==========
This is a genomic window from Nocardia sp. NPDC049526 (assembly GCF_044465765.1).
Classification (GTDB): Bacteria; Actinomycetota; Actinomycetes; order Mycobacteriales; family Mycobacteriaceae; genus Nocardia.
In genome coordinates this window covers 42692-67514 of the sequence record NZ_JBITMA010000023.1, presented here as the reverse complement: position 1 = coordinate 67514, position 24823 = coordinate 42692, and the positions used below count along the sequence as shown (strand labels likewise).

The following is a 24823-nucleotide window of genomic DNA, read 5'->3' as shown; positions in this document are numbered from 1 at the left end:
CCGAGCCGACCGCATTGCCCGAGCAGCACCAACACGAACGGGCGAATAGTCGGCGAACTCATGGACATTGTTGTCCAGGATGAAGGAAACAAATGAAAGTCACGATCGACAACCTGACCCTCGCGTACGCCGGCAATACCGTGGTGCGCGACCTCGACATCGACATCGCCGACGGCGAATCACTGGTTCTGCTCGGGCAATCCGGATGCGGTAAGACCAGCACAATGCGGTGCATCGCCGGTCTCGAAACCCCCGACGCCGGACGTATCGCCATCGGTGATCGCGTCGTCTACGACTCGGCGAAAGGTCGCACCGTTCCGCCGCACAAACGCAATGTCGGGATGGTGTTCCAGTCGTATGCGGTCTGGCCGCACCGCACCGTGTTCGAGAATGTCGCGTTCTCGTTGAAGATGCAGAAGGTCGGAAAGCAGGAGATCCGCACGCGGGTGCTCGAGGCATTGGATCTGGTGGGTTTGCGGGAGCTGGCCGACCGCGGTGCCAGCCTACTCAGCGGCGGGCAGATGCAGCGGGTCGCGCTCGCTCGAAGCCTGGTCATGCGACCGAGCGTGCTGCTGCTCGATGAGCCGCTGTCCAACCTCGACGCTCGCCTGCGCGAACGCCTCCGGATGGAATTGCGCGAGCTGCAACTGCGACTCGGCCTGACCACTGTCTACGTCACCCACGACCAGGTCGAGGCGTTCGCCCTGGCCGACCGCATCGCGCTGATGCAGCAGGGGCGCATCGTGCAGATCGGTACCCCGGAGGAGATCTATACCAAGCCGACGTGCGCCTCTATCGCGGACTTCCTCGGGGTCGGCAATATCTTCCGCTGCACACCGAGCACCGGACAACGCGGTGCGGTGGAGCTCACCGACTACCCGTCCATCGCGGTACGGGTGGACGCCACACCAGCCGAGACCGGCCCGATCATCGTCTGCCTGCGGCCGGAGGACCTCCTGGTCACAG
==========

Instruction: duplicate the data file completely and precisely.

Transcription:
This is a genomic window from Nocardia sp. NPDC049526 (assembly GCF_044465765.1).
Classification (GTDB): Bacteria; Actinomycetota; Actinomycetes; order Mycobacteriales; family Mycobacteriaceae; genus Nocardia.
In genome coordinates this window covers 42692-67514 of the sequence record NZ_JBITMA010000023.1, presented here as the reverse complement: position 1 = coordinate 67514, position 24823 = coordinate 42692, and the positions used below count along the sequence as shown (strand labels likewise).

The following is a 24823-nucleotide window of genomic DNA, read 5'->3' as shown; positions in this document are numbered from 1 at the left end:
CCGAGCCGACCGCATTGCCCGAGCAGCACCAACACGAACGGGCGAATAGTCGGCGAACTCATGGACATTGTTGTCCAGGATGAAGGAAACAAATGAAAGTCACGATCGACAACCTGACCCTCGCGTACGCCGGCAATACCGTGGTGCGCGACCTCGACATCGACATCGCCGACGGCGAATCACTGGTTCTGCTCGGGCAATCCGGATGCGGTAAGACCAGCACAATGCGGTGCATCGCCGGTCTCGAAACCCCCGACGCCGGACGTATCGCCATCGGTGATCGCGTCGTCTACGACTCGGCGAAAGGTCGCACCGTTCCGCCGCACAAACGCAATGTCGGGATGGTGTTCCAGTCGTATGCGGTCTGGCCGCACCGCACCGTGTTCGAGAATGTCGCGTTCTCGTTGAAGATGCAGAAGGTCGGAAAGCAGGAGATCCGCACGCGGGTGCTCGAGGCATTGGATCTGGTGGGTTTGCGGGAGCTGGCCGACCGCGGTGCCAGCCTACTCAGCGGCGGGCAGATGCAGCGGGTCGCGCTCGCTCGAAGCCTGGTCATGCGACCGAGCGTGCTGCTGCTCGATGAGCCGCTGTCCAACCTCGACGCTCGCCTGCGCGAACGCCTCCGGATGGAATTGCGCGAGCTGCAACTGCGACTCGGCCTGACCACTGTCTACGTCACCCACGACCAGGTCGAGGCGTTCGCCCTGGCCGACCGCATCGCGCTGATGCAGCAGGGGCGCATCGTGCAGATCGGTACCCCGGAGGAGATCTATACCAAGCCGACGTGCGCCTCTATCGCGGACTTCCTCGGGGTCGGCAATATCTTCCGCTGCACACCGAGCACCGGACAACGCGGTGCGGTGGAGCTCACCGACTACCCGTCCATCGCGGTACGGGTGGACGCCACACCAGCCGAGACCGGCCCGATCATCGTCTGCCTGCGGCCGGAGGACCTCCTGGTCACAG